Sankofa: Using Culture and Folklore to Conserve Lake Bosumtwi
Belief systems have a considerable effect on attitudes and can therefore play a major role in reforming practices and changing lifestyles. Ghana is graced with good cultural values that have in years past, supported the protection of natural environments and ecosystems. Through traditional taboos and folklore, vital ecosystems have been protected and sustainably managed for the general benefit of society.
Lake Bosumtwi and the Antelope god
According folklore, a shot and wounded antelope evaded capture by a hunter and fell into a small pond. The pond expanded its banks mysteriously to the amazement of the hunter; causing him to believe the antelope was a ‘spirit’. He therefore named the pond “Bosumtwi” meaning “Antelope god”. The pond was protected traditionally by taboos and customs because it provided water and fish for the communities that surrounded it. Modernization overtime eroded the rich traditional believes and norms that ensured less pollution and sustainable management of the lake.
The Sankofa Project
“Sankofa”, a Twi word from the Akan language in Ghana literally means “Go back and get it”. It fundamentally explains the concept of returning to one’s roots occasionally to pick good social values. Sankofa is a one of the famous Adinkra symbols that inspires the believe of not throwing away good cultural practices especially ones that are beneficial to society.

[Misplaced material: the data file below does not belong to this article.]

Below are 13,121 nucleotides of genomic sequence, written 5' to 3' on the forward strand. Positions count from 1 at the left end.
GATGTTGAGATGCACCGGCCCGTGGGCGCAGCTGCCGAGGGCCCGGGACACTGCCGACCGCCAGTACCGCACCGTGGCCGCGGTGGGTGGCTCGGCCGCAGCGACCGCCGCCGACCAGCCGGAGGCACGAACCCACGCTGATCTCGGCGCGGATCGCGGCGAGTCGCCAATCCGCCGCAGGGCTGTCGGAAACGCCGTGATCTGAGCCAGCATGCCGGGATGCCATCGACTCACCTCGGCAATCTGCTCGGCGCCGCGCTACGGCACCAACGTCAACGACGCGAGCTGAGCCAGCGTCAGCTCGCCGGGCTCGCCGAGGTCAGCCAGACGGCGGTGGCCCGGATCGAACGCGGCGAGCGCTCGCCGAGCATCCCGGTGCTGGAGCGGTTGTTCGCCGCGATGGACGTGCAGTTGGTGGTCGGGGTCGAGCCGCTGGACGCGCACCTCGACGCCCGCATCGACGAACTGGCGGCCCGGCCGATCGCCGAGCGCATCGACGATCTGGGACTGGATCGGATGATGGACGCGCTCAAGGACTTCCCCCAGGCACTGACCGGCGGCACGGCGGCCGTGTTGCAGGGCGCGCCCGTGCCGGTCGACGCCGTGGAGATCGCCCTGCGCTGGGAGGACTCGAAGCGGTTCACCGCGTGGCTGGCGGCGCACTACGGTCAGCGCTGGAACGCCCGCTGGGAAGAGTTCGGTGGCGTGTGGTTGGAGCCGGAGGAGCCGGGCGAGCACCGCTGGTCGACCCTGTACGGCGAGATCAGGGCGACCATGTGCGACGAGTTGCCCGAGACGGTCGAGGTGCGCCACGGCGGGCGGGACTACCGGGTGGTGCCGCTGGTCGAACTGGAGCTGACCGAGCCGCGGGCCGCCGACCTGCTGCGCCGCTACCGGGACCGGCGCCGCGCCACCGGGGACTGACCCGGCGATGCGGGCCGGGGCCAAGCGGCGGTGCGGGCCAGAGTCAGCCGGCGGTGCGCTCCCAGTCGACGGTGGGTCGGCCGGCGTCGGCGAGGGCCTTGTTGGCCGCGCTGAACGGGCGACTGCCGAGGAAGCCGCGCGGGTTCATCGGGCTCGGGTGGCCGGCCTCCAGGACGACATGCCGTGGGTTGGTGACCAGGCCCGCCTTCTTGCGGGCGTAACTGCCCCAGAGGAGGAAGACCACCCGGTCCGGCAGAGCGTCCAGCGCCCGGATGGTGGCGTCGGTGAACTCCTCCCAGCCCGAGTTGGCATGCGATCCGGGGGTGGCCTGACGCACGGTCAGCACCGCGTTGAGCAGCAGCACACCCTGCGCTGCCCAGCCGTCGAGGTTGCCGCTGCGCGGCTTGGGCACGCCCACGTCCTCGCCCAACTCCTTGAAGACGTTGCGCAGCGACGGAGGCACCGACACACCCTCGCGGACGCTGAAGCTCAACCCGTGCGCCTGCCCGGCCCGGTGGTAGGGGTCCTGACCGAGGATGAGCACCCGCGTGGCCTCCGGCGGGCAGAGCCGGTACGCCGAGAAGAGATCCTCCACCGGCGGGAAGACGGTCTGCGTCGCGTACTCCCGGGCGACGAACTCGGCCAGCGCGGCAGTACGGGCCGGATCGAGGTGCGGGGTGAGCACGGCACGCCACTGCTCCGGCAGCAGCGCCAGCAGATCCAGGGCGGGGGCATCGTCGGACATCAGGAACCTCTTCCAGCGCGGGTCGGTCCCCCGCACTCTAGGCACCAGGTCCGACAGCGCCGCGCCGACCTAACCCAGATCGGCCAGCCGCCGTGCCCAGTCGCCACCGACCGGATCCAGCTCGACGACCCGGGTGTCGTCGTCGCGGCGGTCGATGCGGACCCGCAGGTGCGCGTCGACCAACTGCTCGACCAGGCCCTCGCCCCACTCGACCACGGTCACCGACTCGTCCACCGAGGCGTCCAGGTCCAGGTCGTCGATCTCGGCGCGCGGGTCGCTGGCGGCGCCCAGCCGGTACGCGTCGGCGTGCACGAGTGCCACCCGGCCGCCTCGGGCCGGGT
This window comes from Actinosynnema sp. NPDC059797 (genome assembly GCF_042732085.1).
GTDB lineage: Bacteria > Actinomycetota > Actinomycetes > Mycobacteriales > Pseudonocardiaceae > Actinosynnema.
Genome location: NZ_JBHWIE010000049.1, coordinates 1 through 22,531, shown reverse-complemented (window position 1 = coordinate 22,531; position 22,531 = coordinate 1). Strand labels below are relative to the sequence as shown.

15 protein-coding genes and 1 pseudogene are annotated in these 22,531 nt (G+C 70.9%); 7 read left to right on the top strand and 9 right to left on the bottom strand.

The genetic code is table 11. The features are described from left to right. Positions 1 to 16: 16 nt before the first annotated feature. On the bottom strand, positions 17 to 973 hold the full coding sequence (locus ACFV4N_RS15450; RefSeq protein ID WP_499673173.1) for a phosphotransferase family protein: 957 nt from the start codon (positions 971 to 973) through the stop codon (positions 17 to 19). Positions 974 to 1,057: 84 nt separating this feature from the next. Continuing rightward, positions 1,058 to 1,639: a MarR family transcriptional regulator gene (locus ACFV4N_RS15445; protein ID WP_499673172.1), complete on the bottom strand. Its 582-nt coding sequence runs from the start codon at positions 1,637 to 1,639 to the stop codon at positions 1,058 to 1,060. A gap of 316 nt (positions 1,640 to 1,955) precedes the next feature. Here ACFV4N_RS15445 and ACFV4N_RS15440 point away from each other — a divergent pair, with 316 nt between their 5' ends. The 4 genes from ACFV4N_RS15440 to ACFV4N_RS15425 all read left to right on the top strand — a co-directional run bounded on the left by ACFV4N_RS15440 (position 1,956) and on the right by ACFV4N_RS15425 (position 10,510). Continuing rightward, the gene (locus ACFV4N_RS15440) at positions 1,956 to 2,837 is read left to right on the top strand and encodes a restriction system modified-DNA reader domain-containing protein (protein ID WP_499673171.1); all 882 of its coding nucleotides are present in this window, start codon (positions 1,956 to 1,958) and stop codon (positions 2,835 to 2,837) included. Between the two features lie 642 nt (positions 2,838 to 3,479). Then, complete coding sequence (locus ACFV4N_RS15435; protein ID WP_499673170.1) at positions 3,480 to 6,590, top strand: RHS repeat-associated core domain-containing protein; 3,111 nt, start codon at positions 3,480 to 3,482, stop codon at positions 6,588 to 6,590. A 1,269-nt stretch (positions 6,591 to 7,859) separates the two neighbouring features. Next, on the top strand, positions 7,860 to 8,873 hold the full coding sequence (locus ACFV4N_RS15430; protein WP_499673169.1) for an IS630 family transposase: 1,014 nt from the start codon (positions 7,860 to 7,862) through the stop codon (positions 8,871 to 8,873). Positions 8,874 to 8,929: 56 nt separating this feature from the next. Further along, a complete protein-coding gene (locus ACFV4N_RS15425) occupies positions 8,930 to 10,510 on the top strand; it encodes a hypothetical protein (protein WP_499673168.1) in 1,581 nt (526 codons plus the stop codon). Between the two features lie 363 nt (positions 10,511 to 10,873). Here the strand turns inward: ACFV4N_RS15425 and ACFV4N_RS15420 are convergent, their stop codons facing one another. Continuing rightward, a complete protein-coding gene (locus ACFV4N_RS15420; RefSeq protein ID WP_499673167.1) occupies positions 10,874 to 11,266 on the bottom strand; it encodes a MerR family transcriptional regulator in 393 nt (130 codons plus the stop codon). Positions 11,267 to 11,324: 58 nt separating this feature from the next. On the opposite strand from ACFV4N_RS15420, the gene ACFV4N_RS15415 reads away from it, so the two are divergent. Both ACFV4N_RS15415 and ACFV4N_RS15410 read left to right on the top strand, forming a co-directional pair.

A Rocha Ghana through the southern sector office is leveraging on the rich cultural values of the Ashanti kingdom to conserve Lake Bosumtwi-the only Natural Lake in Ghana. The project, supported by the New England Biolab Foundation (NEBF) and through students, will utilize culture and folklore to reinvigorate human to non-human connections for sustainable management of the lake. The project will:
- Engender youth action for the sustainable management of Lake Bosumtwi and its catchment resources through cultural belief systems
- Contribute to halting lake catchment degradation through the establishment of orchards.
- Stimulate behavioral change (through culture and folklore) by effectively communicating the value and importance of the lake including its ecosystem services, threats to sustainability and actions needed to protect it.
At the project launch in March 2017, students from surrounding schools put up beautiful cultural displays and other educative art forms such as traditional poetry, drama, music and dance to educate community members on some negative practices that had serious impacts on the Lake. The chiefs and community members present at the launch connected with the conservation messages displayed in the various art forms and pledged renewed commitment towards protecting the lake.